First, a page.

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The simplest jQuery Accordion ever!

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Accordion: what’s that?

Accordion, as we all know is an ancient musical instruments used to play folk music in some countries like Italy, Germany…

Okay, I was joking, I like to play. Let’s restart.

We all know what an accordion is: an amazing, comfortable way to display a lot of options (usually, menu items) in our html pages without cluttering them.

Here’s what Wikipedia says:

The graphical control element accordion is a vertically stacked list of items, such as labels or thumbnails. Each item can be “expanded” or “stretched” to reveal the content associated with that item. There can be zero expanded items, exactly one, or more than one items expanded at a time, depending on the configuration.
The term stems from the musical accordion in which sections of the bellows can be expanded by pulling outward.

An accordion menu lets us to organize our menu items in category and subcategories without any limit, putyting tenths of links in a very small space.

What are you talking about?

Okay, I hear you to say, but why are you telling us all that? We know already…

Well, I know you know and you should know I know you know. The fact is that many peoples , when it comes to play to build an accordion menu start to look for a jQuery plugin: there are a tons around but what I want to show you is that you don’t need any plugin to build a fully functional, infinitely extensible Accordion menu: just 11 lines of jQuery (parenthesis included)!

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So let me show you a working example of the accordion menu we’re going to build together:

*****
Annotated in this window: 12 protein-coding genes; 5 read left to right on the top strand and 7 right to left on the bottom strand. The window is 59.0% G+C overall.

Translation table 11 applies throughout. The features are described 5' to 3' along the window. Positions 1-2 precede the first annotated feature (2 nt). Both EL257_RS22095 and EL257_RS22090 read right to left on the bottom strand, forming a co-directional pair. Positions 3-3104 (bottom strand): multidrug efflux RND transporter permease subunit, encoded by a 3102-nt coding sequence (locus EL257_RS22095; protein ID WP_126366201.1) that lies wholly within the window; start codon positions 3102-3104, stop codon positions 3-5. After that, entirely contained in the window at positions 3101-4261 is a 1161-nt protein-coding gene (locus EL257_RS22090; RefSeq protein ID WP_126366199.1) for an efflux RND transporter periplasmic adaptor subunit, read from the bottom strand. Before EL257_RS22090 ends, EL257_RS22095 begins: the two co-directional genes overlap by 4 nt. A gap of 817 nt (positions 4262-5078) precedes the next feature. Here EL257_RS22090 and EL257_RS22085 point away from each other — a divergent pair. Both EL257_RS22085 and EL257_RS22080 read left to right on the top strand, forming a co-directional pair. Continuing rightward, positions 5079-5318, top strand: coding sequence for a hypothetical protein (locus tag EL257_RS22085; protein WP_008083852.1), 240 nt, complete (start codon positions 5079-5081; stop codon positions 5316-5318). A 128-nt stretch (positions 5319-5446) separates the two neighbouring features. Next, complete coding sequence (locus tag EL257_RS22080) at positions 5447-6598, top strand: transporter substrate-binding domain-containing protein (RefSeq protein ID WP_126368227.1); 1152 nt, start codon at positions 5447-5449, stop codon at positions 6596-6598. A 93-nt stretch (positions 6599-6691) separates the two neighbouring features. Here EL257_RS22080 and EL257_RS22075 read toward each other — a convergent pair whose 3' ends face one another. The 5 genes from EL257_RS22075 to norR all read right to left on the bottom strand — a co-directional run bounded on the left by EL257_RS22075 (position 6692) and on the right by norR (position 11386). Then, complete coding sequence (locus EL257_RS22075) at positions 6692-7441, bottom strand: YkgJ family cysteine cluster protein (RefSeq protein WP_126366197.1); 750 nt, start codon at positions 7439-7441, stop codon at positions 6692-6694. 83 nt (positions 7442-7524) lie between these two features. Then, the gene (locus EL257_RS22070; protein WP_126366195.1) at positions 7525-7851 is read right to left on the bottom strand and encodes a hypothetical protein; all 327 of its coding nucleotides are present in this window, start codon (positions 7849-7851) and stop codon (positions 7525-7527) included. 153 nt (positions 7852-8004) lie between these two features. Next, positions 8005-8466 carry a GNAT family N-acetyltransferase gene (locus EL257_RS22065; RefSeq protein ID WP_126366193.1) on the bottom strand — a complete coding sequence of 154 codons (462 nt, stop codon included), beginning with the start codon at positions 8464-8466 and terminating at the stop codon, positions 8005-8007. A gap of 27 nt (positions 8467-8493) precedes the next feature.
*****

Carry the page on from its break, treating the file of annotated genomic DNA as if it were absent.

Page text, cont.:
Accordion example


Accordion test

The simplest accordion menu ever!

Let’s start with our Accordion. It will have a couple of great features:

  1. it can be extended as we need without modifying the underlying jQuery code: we can add an infinite number of submenus and items just using a couple of css classes;
  2. every time we’ll click on a menu item to show its children we want automatically close any other open menu regardless its level (except of course the one we are in).

The basic markup

So, look at the following markup for our menu. We’ll use the element nav to wrap the series of unordered lists that will build menus and submenus. We give to the main list the id “mg-accordion” (you know, mg stays for Marco Gasi 😉 ) Then we’ll use class “dropdown” to mark all li elements which hold a submenu and the class “submenu” to mark the ul element which represent the submenu hold by the dropdown list item. In the following snippet you can see highlighted all the lines where these classes are used:

Keep in mind you can add as many submenus as you need without change a single comma of the jquery code.

Go with jQuery

What we want to do is to convert this simple list in a fully working Accordion menu.

We want three things:

  1. clicking on an item will open its submenu and clicking that item again will hide the submenu
  2. clicking on an item will hide any visible submenu before to show the submenu child of the clicked item
  3. this mechanism must work respect any level of nested submenus (in the sample above we have three)

Let’s go to jQuery. First, we need to embed jQuery:

Is document ready?

Now we have to attach an event handler to all anchor elements for the list items which have a submenu. We do this in two steps just to make it a bit more clear:

And now the accordion code:

If you want allow more than one submenu be visible at the same time you can just delete a few lines of code:

Putting it all together!

That’s all. You can style it as you prefer and you have no limit but your fantasy! 🙂

Putting it all together we get the following code: this is exactly the same code you can see running above in my small accordion menu example.

As you can see, I have added some code to put a + (plus) and – (minus) signs near to open and closed submenu and to change them accordingly to the user choices. See the comments in the code to learn more about this.

That’s all, people. Hope this help 🙂

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